The company wrote Marketplace that it stands by its label and “all brand communication,” and its customers “understand” the snack is not intended to replace fresh fruit in the diet.
The package for Bolthouse Blue Goodness beverage features a lot of antioxidant- and fibre-rich blueberries and blackberries on the front of the bottle, but the dietary experts say don’t be fooled.
The top two ingredients are apple juice from concentrate and banana purée, then down the list, blueberry, black currant and blackberry juice from concentrate.
The bottle says that 250 millilitres has “21% daily value fibre,” but experts say much of the fibre isn’t coming from the berries on the packaging, but from a chicory root fibre supplement called inulin.
“I think some people may perceive that all that fibre is coming from the beautiful berries on the label,” said Toronto registered dietitian Leslie Beck, “and in that sense it is misleading.”
“It’s a bit of a trick to make people think that by adding inulin to jack up the fibre content of fruit juice, makes that juice as nutritious as whole fruit,” Beck went on, noting that Health Canada now wants Canadians to limit fruit juices in their diet.
As of 2019, the Canada Food Guide considers juice a “sugary drink” and recommends Canadians replace sugary drinks with water. The consumption of sugary drinks, the guide says, is associated with the increased risk of obesity, type 2 diabetes and dental decay.
Lustig calls Bolthouse Blue Goodness “a sugar bomb,” with a heaping 27 grams of sugar — almost seven teaspoons per cup.
Add to that, the product claims it has “7½ servings of fruit” per bottle, but Marketplace found Health Canada no longer allows that type of claim. The Canada Food Guide no longer classifies juice as a “serving of fruit.”
After Marketplace asked Bolthouse about this, the company said the label will change next year.
As for the added inulin, the company wrote that it is for fibre benefits, and the juice from concentrate keeps the product affordable.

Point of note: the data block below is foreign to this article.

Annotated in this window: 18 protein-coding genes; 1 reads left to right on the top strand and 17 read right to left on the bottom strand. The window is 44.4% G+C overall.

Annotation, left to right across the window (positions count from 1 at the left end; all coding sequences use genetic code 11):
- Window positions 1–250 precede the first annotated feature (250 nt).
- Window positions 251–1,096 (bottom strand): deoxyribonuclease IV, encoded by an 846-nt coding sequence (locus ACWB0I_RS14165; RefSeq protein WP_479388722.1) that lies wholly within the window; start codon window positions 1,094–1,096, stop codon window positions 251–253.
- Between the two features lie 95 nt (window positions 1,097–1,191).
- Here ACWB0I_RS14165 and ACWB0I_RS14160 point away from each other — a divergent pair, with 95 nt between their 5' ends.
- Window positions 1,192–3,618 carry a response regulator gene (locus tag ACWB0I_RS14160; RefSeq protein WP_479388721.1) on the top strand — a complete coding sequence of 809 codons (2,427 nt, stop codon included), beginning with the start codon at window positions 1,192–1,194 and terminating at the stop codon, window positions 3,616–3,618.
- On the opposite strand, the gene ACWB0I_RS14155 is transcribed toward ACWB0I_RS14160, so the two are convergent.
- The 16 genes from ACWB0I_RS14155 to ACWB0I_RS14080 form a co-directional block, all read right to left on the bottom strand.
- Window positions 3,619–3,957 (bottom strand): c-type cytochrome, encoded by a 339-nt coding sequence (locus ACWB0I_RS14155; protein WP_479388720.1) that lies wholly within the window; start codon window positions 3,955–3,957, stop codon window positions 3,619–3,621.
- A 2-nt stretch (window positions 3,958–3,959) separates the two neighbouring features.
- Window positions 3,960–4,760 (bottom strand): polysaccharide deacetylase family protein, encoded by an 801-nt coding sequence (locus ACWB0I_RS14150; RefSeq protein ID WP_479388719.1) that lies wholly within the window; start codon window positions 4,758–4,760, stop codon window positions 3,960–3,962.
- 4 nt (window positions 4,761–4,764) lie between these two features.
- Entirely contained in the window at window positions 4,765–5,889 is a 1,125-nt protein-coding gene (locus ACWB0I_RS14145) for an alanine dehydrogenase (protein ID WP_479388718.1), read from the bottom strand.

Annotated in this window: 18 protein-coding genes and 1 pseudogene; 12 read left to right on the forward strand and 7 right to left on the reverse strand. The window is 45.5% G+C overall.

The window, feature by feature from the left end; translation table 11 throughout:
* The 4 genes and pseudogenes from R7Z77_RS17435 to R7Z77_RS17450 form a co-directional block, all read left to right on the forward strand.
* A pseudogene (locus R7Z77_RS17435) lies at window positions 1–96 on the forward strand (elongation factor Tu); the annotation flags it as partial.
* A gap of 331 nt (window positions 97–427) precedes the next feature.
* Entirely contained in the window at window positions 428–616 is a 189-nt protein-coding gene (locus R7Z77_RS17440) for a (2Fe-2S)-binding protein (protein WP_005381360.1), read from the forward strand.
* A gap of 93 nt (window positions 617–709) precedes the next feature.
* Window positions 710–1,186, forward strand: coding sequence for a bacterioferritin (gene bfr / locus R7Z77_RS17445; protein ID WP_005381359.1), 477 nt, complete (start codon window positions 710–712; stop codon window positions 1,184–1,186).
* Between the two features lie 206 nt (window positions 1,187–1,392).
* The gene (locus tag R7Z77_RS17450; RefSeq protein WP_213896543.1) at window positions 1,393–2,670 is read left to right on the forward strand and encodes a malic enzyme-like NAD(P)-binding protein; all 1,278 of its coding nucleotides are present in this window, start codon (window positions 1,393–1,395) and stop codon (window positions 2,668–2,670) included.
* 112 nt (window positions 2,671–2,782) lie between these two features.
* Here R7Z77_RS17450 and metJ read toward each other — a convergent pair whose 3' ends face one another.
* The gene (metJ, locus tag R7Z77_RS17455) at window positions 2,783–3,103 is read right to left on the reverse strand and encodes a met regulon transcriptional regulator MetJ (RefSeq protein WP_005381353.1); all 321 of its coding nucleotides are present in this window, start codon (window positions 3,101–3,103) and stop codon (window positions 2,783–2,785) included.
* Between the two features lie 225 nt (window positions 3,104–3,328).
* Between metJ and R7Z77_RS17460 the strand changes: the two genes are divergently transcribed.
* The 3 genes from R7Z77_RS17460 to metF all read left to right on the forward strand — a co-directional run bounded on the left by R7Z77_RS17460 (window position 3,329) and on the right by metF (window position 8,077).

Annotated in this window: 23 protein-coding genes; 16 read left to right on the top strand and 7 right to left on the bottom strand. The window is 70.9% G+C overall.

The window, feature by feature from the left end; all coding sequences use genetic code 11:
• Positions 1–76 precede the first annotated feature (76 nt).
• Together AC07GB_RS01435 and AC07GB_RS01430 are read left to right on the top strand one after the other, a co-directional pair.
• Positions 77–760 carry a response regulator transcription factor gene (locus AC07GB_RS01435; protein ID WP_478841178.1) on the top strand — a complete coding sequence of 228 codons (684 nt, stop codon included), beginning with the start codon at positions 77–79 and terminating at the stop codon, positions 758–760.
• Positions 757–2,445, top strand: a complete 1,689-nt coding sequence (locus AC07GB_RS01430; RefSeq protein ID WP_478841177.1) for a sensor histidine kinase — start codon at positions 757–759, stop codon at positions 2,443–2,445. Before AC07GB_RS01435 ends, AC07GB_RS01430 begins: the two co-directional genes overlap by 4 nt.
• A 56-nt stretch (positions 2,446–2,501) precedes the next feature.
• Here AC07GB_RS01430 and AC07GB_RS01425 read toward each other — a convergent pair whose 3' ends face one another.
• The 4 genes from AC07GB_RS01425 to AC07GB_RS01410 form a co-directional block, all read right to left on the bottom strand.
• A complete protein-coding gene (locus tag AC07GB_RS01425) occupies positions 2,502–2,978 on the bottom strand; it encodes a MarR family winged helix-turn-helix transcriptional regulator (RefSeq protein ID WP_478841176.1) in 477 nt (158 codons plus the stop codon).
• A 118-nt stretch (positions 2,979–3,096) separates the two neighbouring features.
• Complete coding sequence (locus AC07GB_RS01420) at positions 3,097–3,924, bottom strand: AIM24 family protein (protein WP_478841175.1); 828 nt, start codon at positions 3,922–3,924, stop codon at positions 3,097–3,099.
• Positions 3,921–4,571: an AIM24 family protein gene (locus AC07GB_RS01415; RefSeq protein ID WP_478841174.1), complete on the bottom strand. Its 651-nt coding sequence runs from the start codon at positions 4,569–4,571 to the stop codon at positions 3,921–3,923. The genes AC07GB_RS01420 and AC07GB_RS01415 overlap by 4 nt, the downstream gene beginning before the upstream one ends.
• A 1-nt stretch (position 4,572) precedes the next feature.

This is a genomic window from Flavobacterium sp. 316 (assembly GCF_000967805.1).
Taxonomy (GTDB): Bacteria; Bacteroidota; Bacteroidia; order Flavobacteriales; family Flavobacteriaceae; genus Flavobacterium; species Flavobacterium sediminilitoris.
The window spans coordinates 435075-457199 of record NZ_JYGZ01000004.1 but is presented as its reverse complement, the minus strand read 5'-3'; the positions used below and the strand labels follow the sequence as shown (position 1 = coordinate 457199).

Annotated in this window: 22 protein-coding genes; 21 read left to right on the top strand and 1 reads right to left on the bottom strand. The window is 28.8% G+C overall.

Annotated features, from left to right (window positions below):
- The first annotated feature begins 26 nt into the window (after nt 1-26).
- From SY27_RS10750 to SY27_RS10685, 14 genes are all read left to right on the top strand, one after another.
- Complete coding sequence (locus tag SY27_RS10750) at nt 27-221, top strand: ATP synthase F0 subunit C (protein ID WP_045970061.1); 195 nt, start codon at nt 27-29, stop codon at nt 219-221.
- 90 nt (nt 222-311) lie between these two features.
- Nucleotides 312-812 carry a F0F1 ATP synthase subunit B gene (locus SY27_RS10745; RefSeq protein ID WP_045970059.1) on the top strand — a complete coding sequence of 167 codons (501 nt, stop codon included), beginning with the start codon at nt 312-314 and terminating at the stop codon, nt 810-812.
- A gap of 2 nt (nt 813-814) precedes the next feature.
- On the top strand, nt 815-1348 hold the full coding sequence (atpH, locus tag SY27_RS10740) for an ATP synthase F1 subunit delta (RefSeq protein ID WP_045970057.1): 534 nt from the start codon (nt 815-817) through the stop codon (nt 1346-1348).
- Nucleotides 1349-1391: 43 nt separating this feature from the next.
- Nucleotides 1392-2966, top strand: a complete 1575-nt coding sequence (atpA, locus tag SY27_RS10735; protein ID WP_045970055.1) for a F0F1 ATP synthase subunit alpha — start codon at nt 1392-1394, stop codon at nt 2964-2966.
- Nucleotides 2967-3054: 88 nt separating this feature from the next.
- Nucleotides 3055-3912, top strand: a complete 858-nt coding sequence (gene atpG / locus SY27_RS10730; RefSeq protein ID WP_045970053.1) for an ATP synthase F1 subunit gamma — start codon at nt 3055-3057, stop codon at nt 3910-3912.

Fibre brownies ‘too good to be true?’ asks dietitian
Marketplace also looked at Fibre 1 Chocolatey Fudge Brownies, where the packaging says it provides five grams, or 20 per cent of daily fibre.
According to Health Canada, women need 25 grams of fibre per day and men need 38 grams per day.
Much of the fibre in this product comes from inulin, or chicory root fibre, which has some digestive benefits but can also cause discomfort, particularly to those with gastrointestinal issues, said Palmeri.
Deni Ogunrinde has Irritable Bowel Syndrome (IBS-C), a condition that can cause repeated abdominal pain, constipation, or both, so she watches everything she eats.
When her doctors said she needed more fibre, the Toronto woman tried different products, including some Fibre 1 foods. She said she was in so much abdominal pain she now completely avoids any products with inulin.
“This is a type of fibre that not only wouldn’t help me, but would actually make my symptoms worse,” Ogunrinde said.
General Mills, which owns Fibre 1, didn’t respond directly to Ogunrinde’s response to inulin. The company wrote that it follows Health Canada’s Food and Drug Regulations for all labelling and fibre claims, and clarified that some of the added fibre is coming from sugarcane, as well as inulin.
Calls for clearer labels
Dr. Lustig believes it will take “an outcry from the public” before Health Canada, the agency in charge of developing food labels, changes the rules.
Both Health Canada and the Canadian Food Inspection Agency (CFIA) declined interviews or to comment because “the questions are focused on product compliance.”
The CFIA, the agency in charge of enforcing food label regulations, wrote that consumers who believe a food product is not compliant or think a food label is misleading can use the following link to make a complaint.
The CFIA says it will review reports of non-compliance and take appropriate action when necessary.
Palmeri offered this advice to consumers:
Know that the front of packaging is marketing designed to get consumers to buy.
Read the side nutrition facts panel to see what the main ingredients are. They’re listed according to the amount in the product — from most to least.
Look for any additives or supplements that may cause digestion problems.